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||Originally produced by Atma Global in 2012.
||1 online resource (1 video file, approximately 1 minute)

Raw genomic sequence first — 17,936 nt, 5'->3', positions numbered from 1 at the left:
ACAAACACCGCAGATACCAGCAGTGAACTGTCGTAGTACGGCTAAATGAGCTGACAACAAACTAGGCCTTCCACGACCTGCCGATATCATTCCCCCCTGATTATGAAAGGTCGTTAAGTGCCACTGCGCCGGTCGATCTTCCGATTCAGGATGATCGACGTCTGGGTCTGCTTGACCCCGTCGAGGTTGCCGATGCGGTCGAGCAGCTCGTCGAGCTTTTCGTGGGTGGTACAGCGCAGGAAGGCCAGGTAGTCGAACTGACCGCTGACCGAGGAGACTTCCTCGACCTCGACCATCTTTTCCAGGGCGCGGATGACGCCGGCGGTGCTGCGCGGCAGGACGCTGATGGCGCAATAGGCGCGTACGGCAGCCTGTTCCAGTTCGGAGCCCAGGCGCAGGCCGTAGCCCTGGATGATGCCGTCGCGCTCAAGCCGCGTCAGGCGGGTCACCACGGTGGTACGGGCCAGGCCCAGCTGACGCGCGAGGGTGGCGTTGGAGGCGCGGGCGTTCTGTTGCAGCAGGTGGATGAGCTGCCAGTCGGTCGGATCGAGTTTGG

Under Mao, the state kept a firm grip on the country's economic activity. That grip has been loosening since the 1980s as a result of Deng Xiaoping's reforms, which introduced some strong capitalist characteristics into China's centrally planned economy. In today's model, market forces work in conjunction with state ownership and intervention. This system is commonly referred to as "a socialist market economy with Chinese characteristics." The government now realizes that it can't provide all the resources needed to fuel the economy by itself and that the private sector has a major role to play in providing investment - and jobs. The country's five "special economic zones" were established in 1979 when the economy was opened to foreign investment. They offer special incentives to investors. The results of the reforms have been spectacular: China's economy has grown an average of 9 percent per year over the last 15 years and is now the second largest in the world. If it continues at this rate of expansion, pundits predict China could eventually replace the U.S. in first place. One of the most interesting facets of China's economic transition has been the rise of the middle class. Prior to the 1980s there was only a small middle class, with most people occupying the lower echelons of the economic ladder. Now it's estimated that some 300 million Chinese have entered the middle-class cohort, fueling a huge increase in consumer spending. In the past, China didn't see the environment as an issue in its race to industrialize. Now, there is an increasing sense of environmental awareness. Meanwhile, the rest of the world must get used to China's enhanced political power, which is set to grow along with the country's economic strength. In the 1990s, the seven-day workweek was progressively lowered to five days. With increased time off and longer national holidays, the average Chinese person now has more leisure time - and more time to spend money on consumer goods. Yet, despite the high rates of growth, enormous challenges remain, including marked regional inequality, an entrenched and at times inflexible bureaucracy, high unemployment, a large floating population, and environmental degradation.